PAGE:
Breach Brief – Microsoft Email and IE Browser
Microsoft, the world’s largest software maker, is having a bad week. The company’s Outlook email service was hit by a data breach that includes Outlook.com accounts, MSN and Hotmail addresses. The breach was ongoing for months and the hackers used a customer support agent’s credentials to gain access.
Microsoft issued an email confirming hackers may have accessed email addresses, subject lines of emails, folder labels, and the names of other email addresses that the user contacted. However, Microsoft believes the content of emails, including attachments and login passwords were not compromised.
Hackers conducted the attack from January 1st to March 28th. Microsoft quickly identified the credentials used by the hackers and disabled them.
It is not clear how many users are compromised or who the hackers are. According to Microsoft affected users can expect more spam emails and potentially phishing attempts. Microsoft urges users to stay on the alert for such attacks and to change their passwords. Hackers may be able to use the addresses for identity theft purposes.
As if that wasn’t enough bad news security researcher John Page discovered a new security flaw that allows hackers, using Microsoft’s obsolete Internet Explorer, to steal Windows user’s data. Windows users don’t even have to open the old browser for hackers to exploit the flaw. Just having it on your computer is enough!
According to Page, “Internet Explorer is vulnerable to XML External Entity attack if a user opens a specially crafted .MHT file locally. This can allow remote attackers to potentially exfiltrate local files and conduct remote reconnaissance on locally installed program version information.”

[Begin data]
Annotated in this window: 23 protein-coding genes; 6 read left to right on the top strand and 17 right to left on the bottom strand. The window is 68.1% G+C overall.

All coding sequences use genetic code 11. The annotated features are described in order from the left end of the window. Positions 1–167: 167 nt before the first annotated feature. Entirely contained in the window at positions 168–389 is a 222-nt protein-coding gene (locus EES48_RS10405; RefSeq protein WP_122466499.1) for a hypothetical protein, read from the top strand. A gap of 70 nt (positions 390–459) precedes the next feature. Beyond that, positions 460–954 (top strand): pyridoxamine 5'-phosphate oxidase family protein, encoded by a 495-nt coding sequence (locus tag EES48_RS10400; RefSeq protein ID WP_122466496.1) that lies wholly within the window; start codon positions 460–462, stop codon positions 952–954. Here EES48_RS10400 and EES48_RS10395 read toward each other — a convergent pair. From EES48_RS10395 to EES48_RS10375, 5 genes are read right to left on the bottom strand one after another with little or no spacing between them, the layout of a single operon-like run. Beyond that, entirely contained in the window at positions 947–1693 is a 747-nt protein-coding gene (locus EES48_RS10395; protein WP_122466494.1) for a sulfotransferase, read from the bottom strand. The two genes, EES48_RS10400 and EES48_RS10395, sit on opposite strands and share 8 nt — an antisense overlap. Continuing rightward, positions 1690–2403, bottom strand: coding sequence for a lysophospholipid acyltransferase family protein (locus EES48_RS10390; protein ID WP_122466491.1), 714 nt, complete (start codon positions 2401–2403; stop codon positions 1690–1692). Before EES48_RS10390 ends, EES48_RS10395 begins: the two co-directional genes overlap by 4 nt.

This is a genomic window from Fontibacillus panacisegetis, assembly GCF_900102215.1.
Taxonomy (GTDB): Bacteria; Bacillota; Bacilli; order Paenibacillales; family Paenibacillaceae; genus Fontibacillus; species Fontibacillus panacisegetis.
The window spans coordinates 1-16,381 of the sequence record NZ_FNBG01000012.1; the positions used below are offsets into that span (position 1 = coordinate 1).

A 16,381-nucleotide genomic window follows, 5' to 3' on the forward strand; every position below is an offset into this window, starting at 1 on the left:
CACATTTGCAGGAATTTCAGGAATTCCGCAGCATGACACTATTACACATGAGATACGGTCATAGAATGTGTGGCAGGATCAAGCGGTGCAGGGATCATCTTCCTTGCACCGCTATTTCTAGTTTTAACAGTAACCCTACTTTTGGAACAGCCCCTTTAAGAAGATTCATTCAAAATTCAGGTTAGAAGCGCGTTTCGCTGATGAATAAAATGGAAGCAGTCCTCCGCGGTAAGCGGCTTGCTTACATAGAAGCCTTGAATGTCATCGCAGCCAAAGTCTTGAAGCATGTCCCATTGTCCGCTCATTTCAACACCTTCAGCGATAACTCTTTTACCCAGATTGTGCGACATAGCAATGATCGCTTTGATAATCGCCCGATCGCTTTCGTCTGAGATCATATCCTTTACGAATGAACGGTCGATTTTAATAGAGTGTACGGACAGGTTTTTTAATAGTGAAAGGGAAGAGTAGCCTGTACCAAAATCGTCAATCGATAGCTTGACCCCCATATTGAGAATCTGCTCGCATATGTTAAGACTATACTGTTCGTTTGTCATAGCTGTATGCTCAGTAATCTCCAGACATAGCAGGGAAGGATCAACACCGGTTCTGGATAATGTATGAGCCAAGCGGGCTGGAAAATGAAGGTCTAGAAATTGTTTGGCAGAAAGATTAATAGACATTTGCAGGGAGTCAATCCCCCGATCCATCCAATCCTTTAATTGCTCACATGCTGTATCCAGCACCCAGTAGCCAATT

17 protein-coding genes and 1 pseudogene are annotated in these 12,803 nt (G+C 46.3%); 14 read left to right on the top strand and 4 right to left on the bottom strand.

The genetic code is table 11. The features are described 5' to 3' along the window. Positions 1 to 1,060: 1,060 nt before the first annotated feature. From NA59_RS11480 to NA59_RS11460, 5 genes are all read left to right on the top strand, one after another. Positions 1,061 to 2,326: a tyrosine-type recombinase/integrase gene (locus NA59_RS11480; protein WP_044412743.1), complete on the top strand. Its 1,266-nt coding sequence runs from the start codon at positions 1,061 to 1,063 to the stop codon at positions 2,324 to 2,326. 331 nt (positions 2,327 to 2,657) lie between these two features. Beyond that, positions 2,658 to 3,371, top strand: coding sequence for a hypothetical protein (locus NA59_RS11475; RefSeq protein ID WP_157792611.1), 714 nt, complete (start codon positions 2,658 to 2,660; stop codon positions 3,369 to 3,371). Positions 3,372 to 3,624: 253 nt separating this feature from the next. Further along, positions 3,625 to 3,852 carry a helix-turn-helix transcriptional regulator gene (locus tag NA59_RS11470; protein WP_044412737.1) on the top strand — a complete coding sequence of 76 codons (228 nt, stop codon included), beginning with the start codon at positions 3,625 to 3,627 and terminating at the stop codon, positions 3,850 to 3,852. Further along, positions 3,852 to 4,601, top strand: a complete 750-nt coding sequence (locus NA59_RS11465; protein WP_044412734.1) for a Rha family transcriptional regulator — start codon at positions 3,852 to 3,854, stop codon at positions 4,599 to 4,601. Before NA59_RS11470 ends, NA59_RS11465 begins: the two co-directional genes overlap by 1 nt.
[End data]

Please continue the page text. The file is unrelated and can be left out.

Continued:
A lot of techno speak just to say that hackers can get into your computer if you have the browser on your computer. Launching the the exploit just requires the user to simply open an attachment received by email, messenger, or other file transfer service.
According to Page upon speaking with Microsoft the company told him it would just “consider” a fix in a future update. Page says he notified Microsoft in March before going public with the issue.
Breaking It Down
Internet Explorer is an outdated browser software. If you are still using it you need to stop. Microsoft offers the Edge browser, a much better product that is definitely safer. And it’s available for mobile devices.
If you are using Explorer then you have a serious problem. Using outdated software is fundamental safety issue and something hackers look for. There are literally hundreds of thousands of malware and viruses that are programmed to exploit outdated software. And you can easily find one just surfing the web. Or more precisely; it will find you. Remember, you are always one click from destruction!